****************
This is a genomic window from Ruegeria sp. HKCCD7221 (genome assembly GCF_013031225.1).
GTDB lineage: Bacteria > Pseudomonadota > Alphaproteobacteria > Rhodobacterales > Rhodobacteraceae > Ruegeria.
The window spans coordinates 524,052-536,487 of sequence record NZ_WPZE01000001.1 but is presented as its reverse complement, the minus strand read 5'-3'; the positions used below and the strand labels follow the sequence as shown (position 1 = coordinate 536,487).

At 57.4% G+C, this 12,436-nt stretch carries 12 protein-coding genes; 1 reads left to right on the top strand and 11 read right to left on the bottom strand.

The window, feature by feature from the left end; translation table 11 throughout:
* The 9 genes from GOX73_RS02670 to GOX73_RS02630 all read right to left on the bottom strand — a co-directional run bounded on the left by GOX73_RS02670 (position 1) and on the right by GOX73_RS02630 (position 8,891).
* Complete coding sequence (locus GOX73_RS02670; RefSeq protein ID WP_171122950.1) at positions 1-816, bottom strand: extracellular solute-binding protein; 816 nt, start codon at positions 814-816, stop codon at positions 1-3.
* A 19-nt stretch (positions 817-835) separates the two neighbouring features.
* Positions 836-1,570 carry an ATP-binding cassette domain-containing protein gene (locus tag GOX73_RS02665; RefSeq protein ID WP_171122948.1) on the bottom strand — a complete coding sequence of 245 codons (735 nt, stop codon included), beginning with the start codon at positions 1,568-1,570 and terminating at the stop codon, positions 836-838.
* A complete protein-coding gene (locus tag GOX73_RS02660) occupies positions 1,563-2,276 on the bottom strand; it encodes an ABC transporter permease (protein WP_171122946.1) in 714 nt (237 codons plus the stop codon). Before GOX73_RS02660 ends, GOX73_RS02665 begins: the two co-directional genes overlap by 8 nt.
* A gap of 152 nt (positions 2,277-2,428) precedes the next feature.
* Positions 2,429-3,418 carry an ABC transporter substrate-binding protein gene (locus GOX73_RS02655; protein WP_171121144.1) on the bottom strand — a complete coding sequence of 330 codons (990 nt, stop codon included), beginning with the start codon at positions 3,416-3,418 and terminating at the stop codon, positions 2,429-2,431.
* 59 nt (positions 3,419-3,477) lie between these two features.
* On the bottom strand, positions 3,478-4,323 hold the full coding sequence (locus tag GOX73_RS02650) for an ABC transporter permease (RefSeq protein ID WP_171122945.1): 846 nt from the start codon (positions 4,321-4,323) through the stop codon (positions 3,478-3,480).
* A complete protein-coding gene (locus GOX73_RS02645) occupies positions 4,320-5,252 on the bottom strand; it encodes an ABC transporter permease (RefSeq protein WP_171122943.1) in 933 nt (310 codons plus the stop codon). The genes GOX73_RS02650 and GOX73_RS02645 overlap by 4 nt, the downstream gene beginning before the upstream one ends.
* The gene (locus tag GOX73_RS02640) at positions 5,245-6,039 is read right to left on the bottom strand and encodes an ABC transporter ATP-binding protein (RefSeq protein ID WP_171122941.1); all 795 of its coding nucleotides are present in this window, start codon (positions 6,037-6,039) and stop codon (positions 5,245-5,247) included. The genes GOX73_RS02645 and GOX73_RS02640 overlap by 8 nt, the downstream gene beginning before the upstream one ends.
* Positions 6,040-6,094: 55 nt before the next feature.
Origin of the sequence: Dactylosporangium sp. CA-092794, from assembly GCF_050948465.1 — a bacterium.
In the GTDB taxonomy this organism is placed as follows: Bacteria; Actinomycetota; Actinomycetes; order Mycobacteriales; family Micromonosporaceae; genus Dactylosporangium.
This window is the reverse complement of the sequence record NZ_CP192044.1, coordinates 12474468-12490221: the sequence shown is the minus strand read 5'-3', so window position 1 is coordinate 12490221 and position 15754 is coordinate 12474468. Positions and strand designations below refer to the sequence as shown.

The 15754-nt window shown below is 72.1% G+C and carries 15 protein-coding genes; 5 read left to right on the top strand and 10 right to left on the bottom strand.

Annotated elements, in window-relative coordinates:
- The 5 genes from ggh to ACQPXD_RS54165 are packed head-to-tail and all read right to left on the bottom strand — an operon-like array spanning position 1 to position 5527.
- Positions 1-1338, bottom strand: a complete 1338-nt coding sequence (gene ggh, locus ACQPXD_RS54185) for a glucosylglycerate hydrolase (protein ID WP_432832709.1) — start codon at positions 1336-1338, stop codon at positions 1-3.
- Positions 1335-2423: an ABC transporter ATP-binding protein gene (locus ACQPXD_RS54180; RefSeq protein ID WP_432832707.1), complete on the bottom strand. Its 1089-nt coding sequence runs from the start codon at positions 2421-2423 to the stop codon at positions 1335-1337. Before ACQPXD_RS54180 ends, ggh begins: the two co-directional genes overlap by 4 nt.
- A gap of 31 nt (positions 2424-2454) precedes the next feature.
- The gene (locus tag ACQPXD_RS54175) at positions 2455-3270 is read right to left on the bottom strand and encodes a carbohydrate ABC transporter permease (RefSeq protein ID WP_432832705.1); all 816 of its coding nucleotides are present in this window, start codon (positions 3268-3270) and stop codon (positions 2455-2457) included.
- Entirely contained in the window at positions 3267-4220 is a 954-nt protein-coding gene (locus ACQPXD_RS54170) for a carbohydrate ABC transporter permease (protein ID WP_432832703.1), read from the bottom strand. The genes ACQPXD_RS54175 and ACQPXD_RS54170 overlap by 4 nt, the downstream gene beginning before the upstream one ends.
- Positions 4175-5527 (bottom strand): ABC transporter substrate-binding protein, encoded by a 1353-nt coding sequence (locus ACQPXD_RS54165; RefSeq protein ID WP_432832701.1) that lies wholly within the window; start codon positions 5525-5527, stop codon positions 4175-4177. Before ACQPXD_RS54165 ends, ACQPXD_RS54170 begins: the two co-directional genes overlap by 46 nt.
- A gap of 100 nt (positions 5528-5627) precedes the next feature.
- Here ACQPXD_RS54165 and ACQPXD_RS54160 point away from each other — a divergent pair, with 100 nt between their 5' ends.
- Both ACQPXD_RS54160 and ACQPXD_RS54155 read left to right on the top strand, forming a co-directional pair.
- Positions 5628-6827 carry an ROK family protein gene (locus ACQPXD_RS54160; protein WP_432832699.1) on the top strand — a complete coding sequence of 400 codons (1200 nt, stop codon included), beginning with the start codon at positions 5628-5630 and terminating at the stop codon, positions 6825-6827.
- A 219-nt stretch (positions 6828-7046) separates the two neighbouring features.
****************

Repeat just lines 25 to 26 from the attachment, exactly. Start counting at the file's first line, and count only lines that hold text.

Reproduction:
- Positions 1335-2423: an ABC transporter ATP-binding protein gene (locus ACQPXD_RS54180; RefSeq protein ID WP_432832707.1), complete on the bottom strand. Its 1089-nt coding sequence runs from the start codon at positions 2421-2423 to the stop codon at positions 1335-1337. Before ACQPXD_RS54180 ends, ggh begins: the two co-directional genes overlap by 4 nt.
- A gap of 31 nt (positions 2424-2454) precedes the next feature.